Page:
by Dan Lauletta and Tom LaMarraTwo horses who ran at Saratoga last summer were disqualified from their finishing positions because of positive drug tests, but Mark Shuman, who trained both horses for owner Michael Gill, will not be disciplined in the incident.Clay's Rocket, winner of the second race at Saratoga Aug. 8, and Kalookan Lady, who finished fourth in the fifth race Aug. 9, both tested positive for fluphenazine, a drug used as a sedative for psychotic disorder and to treat schizophrenia.The New York State Racing and Wagering Board has ruled that because fluphenazine can remain in a horse's system more than seven days, no penalty would be levied against Shuman. Fluphenazine may not be administered within seven days of a race under New York rules.In an interview with The Blood-Horse last September, Gill said the reported positives for the tranquilizer would result in nothing more than damage to his reputation. Gill said trainers commonly use the drug, which has a calming effect, on nervous horses for training purposes. The drug was last used on his horses 36 days before their races, he said."If they find one other test on this medication with a lower amount (in the horses' systems), I'll quit," Gill said after the positives were announced. "I can tell you this: I will not get a fine, and (trainer) Mark (Shuman) will not get a day."Gill won the owner's title at Saratoga in 2004.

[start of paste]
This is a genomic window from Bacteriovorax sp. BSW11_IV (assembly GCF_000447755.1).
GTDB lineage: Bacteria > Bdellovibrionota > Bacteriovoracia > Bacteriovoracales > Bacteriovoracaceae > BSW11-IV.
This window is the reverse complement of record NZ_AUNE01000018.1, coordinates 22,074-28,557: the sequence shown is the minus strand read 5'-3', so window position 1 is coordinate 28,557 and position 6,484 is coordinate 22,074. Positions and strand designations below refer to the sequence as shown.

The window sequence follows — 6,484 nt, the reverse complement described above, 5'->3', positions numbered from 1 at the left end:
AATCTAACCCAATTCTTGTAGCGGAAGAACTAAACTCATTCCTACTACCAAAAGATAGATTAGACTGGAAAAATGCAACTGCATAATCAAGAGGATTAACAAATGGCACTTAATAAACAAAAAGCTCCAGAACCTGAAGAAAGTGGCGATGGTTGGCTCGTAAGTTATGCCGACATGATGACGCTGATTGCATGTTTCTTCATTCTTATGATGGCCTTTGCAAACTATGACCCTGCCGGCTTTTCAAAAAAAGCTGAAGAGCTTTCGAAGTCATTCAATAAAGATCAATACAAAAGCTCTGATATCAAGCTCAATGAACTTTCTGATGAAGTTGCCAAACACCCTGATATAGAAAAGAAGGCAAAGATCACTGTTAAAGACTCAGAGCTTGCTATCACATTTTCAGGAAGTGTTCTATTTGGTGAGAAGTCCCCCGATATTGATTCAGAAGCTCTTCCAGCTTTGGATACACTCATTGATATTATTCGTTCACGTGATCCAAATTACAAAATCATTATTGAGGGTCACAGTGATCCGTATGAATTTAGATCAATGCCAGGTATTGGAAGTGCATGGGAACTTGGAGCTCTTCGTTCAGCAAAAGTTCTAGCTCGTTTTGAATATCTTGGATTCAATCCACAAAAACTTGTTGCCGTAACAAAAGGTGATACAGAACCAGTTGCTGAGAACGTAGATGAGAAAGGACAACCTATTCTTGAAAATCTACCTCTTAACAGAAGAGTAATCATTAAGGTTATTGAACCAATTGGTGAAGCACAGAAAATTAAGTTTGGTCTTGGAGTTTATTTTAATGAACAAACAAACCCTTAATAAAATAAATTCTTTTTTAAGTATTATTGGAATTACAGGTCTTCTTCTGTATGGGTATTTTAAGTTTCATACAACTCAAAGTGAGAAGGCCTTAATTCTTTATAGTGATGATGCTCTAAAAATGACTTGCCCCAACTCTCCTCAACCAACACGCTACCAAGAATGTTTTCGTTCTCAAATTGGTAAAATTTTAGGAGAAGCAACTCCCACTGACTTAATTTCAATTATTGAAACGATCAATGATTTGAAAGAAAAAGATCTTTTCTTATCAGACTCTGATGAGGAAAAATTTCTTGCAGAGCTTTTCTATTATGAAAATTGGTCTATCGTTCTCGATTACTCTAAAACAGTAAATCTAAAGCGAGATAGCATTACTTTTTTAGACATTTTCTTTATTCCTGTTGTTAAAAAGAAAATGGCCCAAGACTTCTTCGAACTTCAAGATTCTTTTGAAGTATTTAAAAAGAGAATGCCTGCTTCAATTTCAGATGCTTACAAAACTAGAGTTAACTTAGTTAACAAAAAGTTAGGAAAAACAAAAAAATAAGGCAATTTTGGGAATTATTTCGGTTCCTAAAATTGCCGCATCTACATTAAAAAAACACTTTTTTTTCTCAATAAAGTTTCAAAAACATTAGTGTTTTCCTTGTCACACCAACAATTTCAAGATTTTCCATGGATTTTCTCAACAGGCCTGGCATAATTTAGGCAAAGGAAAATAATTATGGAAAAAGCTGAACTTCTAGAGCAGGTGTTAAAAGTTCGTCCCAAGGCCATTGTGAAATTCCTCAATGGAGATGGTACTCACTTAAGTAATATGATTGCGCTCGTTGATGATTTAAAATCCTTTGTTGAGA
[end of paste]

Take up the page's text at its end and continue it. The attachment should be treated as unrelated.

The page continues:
New York racing regulators July 31 adopted a series of new rules, including more restrictive prohibitions on betting by racetrack mutuel tellers and final action on a provision to combat &#8220;milkshaking&#8221; of horses.